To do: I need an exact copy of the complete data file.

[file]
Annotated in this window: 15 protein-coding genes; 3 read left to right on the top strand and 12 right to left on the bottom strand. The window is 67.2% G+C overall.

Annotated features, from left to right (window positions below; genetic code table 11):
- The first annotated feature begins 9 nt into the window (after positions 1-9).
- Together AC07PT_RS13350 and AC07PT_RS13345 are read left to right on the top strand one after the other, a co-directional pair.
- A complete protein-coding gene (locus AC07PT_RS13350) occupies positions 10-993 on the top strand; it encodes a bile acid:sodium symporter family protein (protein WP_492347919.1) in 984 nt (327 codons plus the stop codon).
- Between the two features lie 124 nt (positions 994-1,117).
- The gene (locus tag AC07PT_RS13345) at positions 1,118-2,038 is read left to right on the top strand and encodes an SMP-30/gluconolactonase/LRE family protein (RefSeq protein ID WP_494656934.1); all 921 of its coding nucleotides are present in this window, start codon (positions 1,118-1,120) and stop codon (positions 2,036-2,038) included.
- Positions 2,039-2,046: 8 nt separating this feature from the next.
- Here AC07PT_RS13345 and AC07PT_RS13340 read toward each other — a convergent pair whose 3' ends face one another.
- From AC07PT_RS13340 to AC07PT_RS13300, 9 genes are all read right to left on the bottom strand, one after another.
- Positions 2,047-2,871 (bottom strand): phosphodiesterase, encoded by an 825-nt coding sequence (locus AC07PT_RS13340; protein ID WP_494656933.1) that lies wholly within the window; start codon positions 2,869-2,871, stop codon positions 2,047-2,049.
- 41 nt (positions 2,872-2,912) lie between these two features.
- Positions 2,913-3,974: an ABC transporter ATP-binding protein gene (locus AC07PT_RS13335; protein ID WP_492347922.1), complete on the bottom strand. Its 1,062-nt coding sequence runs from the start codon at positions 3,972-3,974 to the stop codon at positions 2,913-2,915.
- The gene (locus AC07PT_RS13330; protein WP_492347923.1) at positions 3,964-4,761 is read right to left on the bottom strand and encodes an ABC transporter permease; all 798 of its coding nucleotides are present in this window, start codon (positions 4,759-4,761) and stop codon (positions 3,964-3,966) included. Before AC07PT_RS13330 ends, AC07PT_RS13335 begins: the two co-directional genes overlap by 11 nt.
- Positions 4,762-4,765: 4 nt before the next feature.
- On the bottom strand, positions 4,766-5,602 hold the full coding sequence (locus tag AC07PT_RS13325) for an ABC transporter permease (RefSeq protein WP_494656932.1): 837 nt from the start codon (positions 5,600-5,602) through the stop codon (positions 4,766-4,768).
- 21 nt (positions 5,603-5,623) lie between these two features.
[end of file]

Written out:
Annotated in this window: 15 protein-coding genes; 3 read left to right on the top strand and 12 right to left on the bottom strand. The window is 67.2% G+C overall.

Annotated features, from left to right (window positions below; genetic code table 11):
- The first annotated feature begins 9 nt into the window (after positions 1-9).
- Together AC07PT_RS13350 and AC07PT_RS13345 are read left to right on the top strand one after the other, a co-directional pair.
- A complete protein-coding gene (locus AC07PT_RS13350) occupies positions 10-993 on the top strand; it encodes a bile acid:sodium symporter family protein (protein WP_492347919.1) in 984 nt (327 codons plus the stop codon).
- Between the two features lie 124 nt (positions 994-1,117).
- The gene (locus tag AC07PT_RS13345) at positions 1,118-2,038 is read left to right on the top strand and encodes an SMP-30/gluconolactonase/LRE family protein (RefSeq protein ID WP_494656934.1); all 921 of its coding nucleotides are present in this window, start codon (positions 1,118-1,120) and stop codon (positions 2,036-2,038) included.
- Positions 2,039-2,046: 8 nt separating this feature from the next.
- Here AC07PT_RS13345 and AC07PT_RS13340 read toward each other — a convergent pair whose 3' ends face one another.
- From AC07PT_RS13340 to AC07PT_RS13300, 9 genes are all read right to left on the bottom strand, one after another.
- Positions 2,047-2,871 (bottom strand): phosphodiesterase, encoded by an 825-nt coding sequence (locus AC07PT_RS13340; protein ID WP_494656933.1) that lies wholly within the window; start codon positions 2,869-2,871, stop codon positions 2,047-2,049.
- 41 nt (positions 2,872-2,912) lie between these two features.
- Positions 2,913-3,974: an ABC transporter ATP-binding protein gene (locus AC07PT_RS13335; protein ID WP_492347922.1), complete on the bottom strand. Its 1,062-nt coding sequence runs from the start codon at positions 3,972-3,974 to the stop codon at positions 2,913-2,915.
- The gene (locus AC07PT_RS13330; protein WP_492347923.1) at positions 3,964-4,761 is read right to left on the bottom strand and encodes an ABC transporter permease; all 798 of its coding nucleotides are present in this window, start codon (positions 4,759-4,761) and stop codon (positions 3,964-3,966) included. Before AC07PT_RS13330 ends, AC07PT_RS13335 begins: the two co-directional genes overlap by 11 nt.
- Positions 4,762-4,765: 4 nt before the next feature.
- On the bottom strand, positions 4,766-5,602 hold the full coding sequence (locus tag AC07PT_RS13325) for an ABC transporter permease (RefSeq protein WP_494656932.1): 837 nt from the start codon (positions 5,600-5,602) through the stop codon (positions 4,766-4,768).
- 21 nt (positions 5,603-5,623) lie between these two features.